1995 - Progressive Rock
1995 - Recorded Performance (Awake)
1996 - Progressive Rock
1996 - Recorded Performance (A Change of Seasons)
1997 - Progressive Rock
1998 - Progressive Rock
1998 - Recorded Performance (Falling Into Infinity)
1999 - Progressive Rock
2000 - Progressive Rock
2000 - Recorded Performance (Scenes From A Memory)
2000 - Clinician
2000 - Educational Video (Liquid Drum Theater)
2001 - Progressive Rock
2002 - Progressive Rock
2002 - Clinician
2002 - Educational Video/DVD (Liquid Drum Theater DVD)
2002 - Recorded Performance of the Year (Six Degrees of Inner Turbulence)
[Note: Mike also placed 2nd and 5th in 2002 for Recorded Performance of the Year for Live Scenes From New York and Bridge Across Forever]
- What does it feel like to be the best drummer in the world, according to the Modern Drummer? faq id: 219
MP: I appreciate all of the acclaim and attention and compliments, but I truly DO NOT consider myself "one of the best drummers in the world." The MD poll wins are truly an honor and dream come true for me, but the day I "believe" them, will be the day I stop growing as a musician.
- As a musician, which album and song (including all side projects) does Mike feel has been his finest so far? faq id: 220
MP: Hmmmm....I’m very proud of SFaM on all levels... And also the TransAtlantic - BAF CD I think is a great achivement creatively. (Saying your latest CD is always the cheap answer...I honestly need to be about 1 year removed from one of the CD’s before I can have any sort of objective opinion on it...)
- What album would Mike like to be remembered for so far and why? faq id: 221
MP: I love *every* album I’ve done so far in my career. I’m very proud of the quality of work represented so far in my whole catalog. If I had to narrow it down, I guess SFaM. It was very artistically satisfying on many levels for me.
- Which album does Mike feel is his masterpiece so far? faq id: 252
MP: I really think Scenes From a Memory is Dream Theater’s masterpiece to date.
- Which song or album does Mike feel best represents him? faq id: 253
MP: I think Scenes From a Memory is probably the best representation of *me*, as I not only played drums on it, but wrote the music (with the others of course), wrote a good chunk of the lyrics, co-produced it, directed the video, etc, etc. I think it takes more than just the drums to show what I am all about.
- How much was Mike’s biggest music related check for? faq id: 254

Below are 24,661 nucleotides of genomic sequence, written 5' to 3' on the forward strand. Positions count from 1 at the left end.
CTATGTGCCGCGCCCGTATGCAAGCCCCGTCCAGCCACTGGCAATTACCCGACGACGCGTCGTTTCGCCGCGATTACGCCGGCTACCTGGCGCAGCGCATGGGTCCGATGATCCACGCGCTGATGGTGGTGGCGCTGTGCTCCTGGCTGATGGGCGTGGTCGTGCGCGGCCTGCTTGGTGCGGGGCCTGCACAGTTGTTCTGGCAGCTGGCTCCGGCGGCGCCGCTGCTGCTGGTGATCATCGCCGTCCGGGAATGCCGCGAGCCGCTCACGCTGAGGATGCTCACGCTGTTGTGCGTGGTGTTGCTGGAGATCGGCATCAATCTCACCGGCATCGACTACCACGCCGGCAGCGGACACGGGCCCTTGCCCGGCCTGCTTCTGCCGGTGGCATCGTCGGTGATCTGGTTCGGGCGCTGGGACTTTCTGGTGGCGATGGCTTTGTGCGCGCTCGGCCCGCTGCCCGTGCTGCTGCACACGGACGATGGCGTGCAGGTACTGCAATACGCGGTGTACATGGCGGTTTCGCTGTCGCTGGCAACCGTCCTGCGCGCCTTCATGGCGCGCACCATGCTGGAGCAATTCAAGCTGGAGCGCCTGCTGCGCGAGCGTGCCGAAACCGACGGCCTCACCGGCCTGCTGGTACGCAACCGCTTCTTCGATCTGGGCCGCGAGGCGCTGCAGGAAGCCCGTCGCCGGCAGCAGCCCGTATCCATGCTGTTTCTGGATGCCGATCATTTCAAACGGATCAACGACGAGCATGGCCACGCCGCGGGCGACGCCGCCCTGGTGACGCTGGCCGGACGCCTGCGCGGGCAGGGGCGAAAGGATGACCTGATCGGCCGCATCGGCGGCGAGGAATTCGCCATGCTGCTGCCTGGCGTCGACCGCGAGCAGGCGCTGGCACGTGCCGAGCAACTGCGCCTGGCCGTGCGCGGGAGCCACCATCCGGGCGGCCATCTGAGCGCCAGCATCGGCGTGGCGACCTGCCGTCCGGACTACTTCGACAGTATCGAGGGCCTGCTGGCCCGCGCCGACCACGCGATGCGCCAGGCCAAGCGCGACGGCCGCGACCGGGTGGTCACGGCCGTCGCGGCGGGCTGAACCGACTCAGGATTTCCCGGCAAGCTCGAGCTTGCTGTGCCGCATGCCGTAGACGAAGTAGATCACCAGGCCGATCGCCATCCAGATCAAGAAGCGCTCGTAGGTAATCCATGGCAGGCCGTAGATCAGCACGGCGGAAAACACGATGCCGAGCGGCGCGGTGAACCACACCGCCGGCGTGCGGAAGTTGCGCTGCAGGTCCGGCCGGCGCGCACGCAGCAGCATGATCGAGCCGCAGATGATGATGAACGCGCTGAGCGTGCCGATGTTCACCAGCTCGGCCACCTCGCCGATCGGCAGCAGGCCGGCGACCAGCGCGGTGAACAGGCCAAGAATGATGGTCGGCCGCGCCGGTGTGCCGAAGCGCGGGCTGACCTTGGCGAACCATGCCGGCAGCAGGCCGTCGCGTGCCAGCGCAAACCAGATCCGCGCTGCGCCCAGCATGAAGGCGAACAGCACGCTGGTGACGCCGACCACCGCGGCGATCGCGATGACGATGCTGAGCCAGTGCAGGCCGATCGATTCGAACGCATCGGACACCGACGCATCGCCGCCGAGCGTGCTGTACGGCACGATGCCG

MP: Actually all DT’s money goes into a big melting pot which maintains our weekly salaries, so all my big checks and chunks come from outside side-projects or drum clinic/instructional related activities. The last big check I got was around $30,000.00.
- What bands has Mike been played in before Majesty/Dream Theater? faq id: 255
MP: The only bands I’ve played in are Rising Power, Inner Sanctum and my first band which was called Intruder. This was when I was in junior high and high school – we played cover songs – everything from Ozzy Osbourne to Van Halen. Since I was 18, Majesty and Dream Theater have been it, not including all the side projects and special guest appearances.
- What’s the story behind Mike being in the band Inner Sanctum? faq id: 256
MP: During the summer of 1985, some friends of mine in a local band called Inner Sanctum lost their drummer and asked me to temporarily help them out. We did a couple of local shows and then they asked me to record some songs before I left for Berklee (where I ended up meeiting John and John, and formed Dream Theater). Those songs are tracks 1-8 on this CD. To get those brilliant drum sounds, one of the guitar players came over to my garage, set up about 4 microphones and plugged two of us directly into a boom box! At the time, I had no idea that anything would be done with these tapes (much less that it would come back to haunt me later). Although the production is horrible and the playing is pretty simple (when you can make it out), I did get a kick out of hearing this music after so many years. The music was pretty heavy for 1985 and at the time, I thought it was some pretty cool stuff.
- How does Mike picture his career 20 years from now? faq id: 257
MP: Hopefully a little slower and more relaxed than it is now as I have not had a break in about 10 years!
- How and when did Mike first "discover" drums? faq id: 258
MP: From listening to Beatles records when I was a little boy and from watching Beatles movies - I was instantly drawn to Ringo’s personality. Soon after, Keith Moon’s playing and personality had the same effect.